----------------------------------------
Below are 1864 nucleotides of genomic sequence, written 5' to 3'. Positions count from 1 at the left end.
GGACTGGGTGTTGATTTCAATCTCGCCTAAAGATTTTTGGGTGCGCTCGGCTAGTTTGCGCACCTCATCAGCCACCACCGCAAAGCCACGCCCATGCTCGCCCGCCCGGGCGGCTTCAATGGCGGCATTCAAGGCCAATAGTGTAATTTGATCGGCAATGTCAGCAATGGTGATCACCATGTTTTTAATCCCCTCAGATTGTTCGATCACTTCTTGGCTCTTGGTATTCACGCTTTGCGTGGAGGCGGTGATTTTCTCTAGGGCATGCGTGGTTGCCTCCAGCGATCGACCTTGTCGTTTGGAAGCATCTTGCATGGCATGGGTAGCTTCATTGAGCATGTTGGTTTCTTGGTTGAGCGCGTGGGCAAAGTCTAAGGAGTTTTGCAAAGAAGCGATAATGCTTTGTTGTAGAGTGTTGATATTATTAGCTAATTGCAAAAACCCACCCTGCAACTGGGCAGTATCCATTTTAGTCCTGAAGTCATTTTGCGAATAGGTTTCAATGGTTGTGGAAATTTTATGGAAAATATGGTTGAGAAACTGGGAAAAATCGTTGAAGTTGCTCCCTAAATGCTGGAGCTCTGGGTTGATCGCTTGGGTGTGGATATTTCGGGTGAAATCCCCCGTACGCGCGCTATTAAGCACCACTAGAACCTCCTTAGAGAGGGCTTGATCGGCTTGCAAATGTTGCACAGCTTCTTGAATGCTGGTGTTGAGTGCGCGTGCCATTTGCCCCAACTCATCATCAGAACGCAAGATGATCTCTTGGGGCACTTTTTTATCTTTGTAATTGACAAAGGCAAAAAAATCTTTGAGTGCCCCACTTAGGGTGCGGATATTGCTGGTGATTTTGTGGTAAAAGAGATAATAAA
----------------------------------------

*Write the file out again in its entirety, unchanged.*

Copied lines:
Below are 1864 nucleotides of genomic sequence, written 5' to 3'. Positions count from 1 at the left end.
GGACTGGGTGTTGATTTCAATCTCGCCTAAAGATTTTTGGGTGCGCTCGGCTAGTTTGCGCACCTCATCAGCCACCACCGCAAAGCCACGCCCATGCTCGCCCGCCCGGGCGGCTTCAATGGCGGCATTCAAGGCCAATAGTGTAATTTGATCGGCAATGTCAGCAATGGTGATCACCATGTTTTTAATCCCCTCAGATTGTTCGATCACTTCTTGGCTCTTGGTATTCACGCTTTGCGTGGAGGCGGTGATTTTCTCTAGGGCATGCGTGGTTGCCTCCAGCGATCGACCTTGTCGTTTGGAAGCATCTTGCATGGCATGGGTAGCTTCATTGAGCATGTTGGTTTCTTGGTTGAGCGCGTGGGCAAAGTCTAAGGAGTTTTGCAAAGAAGCGATAATGCTTTGTTGTAGAGTGTTGATATTATTAGCTAATTGCAAAAACCCACCCTGCAACTGGGCAGTATCCATTTTAGTCCTGAAGTCATTTTGCGAATAGGTTTCAATGGTTGTGGAAATTTTATGGAAAATATGGTTGAGAAACTGGGAAAAATCGTTGAAGTTGCTCCCTAAATGCTGGAGCTCTGGGTTGATCGCTTGGGTGTGGATATTTCGGGTGAAATCCCCCGTACGCGCGCTATTAAGCACCACTAGAACCTCCTTAGAGAGGGCTTGATCGGCTTGCAAATGTTGCACAGCTTCTTGAATGCTGGTGTTGAGTGCGCGTGCCATTTGCCCCAACTCATCATCAGAACGCAAGATGATCTCTTGGGGCACTTTTTTATCTTTGTAATTGACAAAGGCAAAAAAATCTTTGAGTGCCCCACTTAGGGTGCGGATATTGCTGGTGATTTTGTGGTAAAAGAGATAATAAA